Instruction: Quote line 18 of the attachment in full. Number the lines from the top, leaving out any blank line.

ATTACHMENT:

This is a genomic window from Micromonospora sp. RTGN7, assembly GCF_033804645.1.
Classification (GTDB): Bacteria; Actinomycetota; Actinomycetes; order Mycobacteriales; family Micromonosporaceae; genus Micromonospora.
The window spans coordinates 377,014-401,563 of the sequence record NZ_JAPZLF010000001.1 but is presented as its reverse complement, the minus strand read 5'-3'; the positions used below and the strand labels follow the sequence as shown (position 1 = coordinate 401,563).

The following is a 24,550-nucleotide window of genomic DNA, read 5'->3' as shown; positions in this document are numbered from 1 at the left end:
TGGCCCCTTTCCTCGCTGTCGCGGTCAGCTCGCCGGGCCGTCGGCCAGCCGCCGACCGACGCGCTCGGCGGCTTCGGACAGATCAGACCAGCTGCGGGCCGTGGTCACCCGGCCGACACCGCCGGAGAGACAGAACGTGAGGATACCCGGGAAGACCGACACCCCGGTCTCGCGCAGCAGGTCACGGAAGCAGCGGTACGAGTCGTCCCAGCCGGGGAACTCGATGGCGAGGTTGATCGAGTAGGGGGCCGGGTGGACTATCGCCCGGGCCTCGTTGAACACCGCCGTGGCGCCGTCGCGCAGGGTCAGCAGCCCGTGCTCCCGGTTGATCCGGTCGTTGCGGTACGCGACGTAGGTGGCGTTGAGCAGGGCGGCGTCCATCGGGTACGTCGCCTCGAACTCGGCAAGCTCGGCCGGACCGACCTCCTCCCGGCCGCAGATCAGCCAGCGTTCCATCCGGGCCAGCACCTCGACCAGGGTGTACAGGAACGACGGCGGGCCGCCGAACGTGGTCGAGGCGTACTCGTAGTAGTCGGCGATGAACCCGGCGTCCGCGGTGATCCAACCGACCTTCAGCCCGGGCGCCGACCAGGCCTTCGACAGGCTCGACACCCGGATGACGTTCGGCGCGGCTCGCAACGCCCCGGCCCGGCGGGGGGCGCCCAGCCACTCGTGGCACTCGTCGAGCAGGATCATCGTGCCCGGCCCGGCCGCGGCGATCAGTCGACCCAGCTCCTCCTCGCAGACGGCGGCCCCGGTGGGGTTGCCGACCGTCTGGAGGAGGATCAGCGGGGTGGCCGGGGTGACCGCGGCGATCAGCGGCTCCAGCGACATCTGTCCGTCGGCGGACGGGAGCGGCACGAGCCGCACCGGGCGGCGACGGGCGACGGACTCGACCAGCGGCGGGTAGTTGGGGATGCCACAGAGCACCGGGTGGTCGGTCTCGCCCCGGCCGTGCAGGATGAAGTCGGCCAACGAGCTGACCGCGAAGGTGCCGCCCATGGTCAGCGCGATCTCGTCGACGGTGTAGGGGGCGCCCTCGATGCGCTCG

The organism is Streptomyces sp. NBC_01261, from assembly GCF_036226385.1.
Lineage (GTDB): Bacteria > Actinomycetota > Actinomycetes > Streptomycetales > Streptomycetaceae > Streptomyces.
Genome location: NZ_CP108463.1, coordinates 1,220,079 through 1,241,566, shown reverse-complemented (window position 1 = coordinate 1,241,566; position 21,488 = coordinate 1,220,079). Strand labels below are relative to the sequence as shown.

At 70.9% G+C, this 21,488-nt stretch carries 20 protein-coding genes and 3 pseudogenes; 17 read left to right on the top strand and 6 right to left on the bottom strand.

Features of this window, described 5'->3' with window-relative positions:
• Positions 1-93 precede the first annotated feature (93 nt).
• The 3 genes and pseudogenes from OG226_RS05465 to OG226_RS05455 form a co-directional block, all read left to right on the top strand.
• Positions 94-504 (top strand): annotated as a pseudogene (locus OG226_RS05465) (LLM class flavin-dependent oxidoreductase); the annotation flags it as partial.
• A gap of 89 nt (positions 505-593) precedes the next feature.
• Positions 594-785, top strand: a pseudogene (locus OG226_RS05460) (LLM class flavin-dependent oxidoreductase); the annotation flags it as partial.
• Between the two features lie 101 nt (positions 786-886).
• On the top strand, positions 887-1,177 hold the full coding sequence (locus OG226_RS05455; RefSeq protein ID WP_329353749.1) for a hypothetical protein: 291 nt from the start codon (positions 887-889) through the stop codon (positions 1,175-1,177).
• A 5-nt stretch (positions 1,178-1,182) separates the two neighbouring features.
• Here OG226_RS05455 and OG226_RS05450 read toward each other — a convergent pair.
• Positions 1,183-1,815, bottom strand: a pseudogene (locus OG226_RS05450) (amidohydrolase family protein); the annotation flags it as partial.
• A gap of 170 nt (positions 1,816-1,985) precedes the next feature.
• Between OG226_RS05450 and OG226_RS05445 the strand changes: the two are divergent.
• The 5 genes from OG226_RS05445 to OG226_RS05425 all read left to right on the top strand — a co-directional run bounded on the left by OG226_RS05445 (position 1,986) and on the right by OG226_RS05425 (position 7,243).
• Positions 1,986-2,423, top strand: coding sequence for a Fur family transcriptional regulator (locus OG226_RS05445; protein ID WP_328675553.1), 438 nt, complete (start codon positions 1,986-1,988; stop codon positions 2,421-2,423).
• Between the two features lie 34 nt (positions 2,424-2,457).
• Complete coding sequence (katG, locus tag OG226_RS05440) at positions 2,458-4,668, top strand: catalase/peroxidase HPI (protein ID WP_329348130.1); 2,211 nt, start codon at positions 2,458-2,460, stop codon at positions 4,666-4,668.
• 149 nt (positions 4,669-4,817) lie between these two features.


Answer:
• A 5-nt stretch (positions 1,178-1,182) separates the two neighbouring features.